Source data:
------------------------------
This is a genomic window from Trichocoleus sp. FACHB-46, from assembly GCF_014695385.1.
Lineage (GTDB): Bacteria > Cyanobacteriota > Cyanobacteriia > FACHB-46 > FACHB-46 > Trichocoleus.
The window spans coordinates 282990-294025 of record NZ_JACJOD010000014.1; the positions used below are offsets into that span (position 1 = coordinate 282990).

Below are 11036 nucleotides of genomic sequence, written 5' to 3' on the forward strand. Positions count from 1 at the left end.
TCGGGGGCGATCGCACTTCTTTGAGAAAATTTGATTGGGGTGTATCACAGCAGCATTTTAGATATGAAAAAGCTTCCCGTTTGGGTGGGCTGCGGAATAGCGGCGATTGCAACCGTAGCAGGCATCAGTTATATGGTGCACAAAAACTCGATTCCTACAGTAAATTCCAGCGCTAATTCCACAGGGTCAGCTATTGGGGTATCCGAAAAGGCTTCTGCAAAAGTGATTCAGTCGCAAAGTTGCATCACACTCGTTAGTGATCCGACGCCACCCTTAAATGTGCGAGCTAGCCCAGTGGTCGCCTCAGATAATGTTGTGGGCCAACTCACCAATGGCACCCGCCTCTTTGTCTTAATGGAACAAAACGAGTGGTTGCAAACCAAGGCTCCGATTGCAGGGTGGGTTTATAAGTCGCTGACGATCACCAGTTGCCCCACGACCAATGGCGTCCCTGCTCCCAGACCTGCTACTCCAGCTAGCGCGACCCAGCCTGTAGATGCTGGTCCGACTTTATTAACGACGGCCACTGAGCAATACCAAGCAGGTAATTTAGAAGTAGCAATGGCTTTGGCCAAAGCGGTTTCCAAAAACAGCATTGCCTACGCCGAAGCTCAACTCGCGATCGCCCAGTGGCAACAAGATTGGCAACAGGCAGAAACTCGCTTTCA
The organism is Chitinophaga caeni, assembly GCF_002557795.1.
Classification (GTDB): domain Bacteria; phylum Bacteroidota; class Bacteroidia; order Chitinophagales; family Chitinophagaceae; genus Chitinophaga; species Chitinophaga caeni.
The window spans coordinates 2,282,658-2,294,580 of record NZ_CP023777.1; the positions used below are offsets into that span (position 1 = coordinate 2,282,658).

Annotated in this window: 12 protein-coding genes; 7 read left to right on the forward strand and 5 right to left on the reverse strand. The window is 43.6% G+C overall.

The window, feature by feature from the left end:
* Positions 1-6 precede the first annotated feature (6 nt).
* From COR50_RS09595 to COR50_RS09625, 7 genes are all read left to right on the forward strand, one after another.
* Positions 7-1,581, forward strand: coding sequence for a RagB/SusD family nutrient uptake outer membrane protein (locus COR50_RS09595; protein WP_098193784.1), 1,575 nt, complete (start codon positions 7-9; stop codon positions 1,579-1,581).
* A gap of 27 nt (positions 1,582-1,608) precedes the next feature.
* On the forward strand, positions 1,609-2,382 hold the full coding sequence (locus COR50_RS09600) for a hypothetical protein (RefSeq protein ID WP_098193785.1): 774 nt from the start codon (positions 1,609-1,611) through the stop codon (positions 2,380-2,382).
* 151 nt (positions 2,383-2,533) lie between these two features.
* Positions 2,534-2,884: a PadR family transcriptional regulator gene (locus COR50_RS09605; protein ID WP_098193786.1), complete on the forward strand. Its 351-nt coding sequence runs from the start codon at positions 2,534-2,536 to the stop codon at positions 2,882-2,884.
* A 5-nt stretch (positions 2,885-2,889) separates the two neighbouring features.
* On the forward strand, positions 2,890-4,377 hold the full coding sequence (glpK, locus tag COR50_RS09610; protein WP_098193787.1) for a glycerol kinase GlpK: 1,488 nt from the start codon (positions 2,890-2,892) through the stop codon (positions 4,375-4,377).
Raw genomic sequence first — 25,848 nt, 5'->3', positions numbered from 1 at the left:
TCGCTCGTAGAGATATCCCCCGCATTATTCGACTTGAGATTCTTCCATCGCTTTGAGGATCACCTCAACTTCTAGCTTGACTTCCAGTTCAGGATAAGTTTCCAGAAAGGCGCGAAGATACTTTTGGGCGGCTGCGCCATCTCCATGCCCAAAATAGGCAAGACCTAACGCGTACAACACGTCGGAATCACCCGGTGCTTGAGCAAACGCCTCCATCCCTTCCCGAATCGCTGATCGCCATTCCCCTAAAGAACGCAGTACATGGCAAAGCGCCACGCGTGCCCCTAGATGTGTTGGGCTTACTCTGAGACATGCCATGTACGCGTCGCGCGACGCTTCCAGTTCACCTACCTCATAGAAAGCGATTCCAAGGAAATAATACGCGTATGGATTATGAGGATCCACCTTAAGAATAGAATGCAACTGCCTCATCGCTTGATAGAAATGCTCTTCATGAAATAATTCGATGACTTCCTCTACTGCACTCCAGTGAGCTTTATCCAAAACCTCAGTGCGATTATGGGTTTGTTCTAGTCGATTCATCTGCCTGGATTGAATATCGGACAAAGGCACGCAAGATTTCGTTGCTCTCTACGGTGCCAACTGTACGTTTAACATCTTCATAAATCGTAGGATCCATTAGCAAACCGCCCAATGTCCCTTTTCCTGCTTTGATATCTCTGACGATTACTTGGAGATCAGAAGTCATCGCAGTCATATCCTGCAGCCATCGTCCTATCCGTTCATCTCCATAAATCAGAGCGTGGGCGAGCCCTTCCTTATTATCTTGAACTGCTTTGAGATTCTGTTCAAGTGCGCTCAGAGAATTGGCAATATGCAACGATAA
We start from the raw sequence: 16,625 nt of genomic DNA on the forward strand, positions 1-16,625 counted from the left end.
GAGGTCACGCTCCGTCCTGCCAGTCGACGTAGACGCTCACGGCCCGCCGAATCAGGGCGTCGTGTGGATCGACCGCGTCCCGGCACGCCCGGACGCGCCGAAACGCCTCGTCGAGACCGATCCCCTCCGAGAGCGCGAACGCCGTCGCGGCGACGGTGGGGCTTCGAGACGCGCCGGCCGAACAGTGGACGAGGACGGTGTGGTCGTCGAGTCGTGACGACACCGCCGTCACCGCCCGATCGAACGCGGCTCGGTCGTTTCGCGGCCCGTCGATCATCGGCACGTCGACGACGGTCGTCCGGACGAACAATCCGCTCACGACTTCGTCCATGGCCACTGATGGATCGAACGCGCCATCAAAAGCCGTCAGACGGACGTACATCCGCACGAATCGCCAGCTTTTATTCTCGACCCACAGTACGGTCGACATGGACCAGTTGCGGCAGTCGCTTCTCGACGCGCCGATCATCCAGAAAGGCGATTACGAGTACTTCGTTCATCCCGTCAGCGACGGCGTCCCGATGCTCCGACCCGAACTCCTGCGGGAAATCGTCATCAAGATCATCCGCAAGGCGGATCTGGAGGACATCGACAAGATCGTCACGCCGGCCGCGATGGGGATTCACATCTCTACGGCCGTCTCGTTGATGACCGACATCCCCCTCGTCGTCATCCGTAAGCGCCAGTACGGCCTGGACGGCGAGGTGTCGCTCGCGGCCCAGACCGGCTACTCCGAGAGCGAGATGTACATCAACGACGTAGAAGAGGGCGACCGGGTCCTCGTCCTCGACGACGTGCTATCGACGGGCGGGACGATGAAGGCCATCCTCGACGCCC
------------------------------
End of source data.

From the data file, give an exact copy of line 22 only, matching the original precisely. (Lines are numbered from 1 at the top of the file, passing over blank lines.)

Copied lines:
We start from the raw sequence: 16,625 nt of genomic DNA on the forward strand, positions 1-16,625 counted from the left end.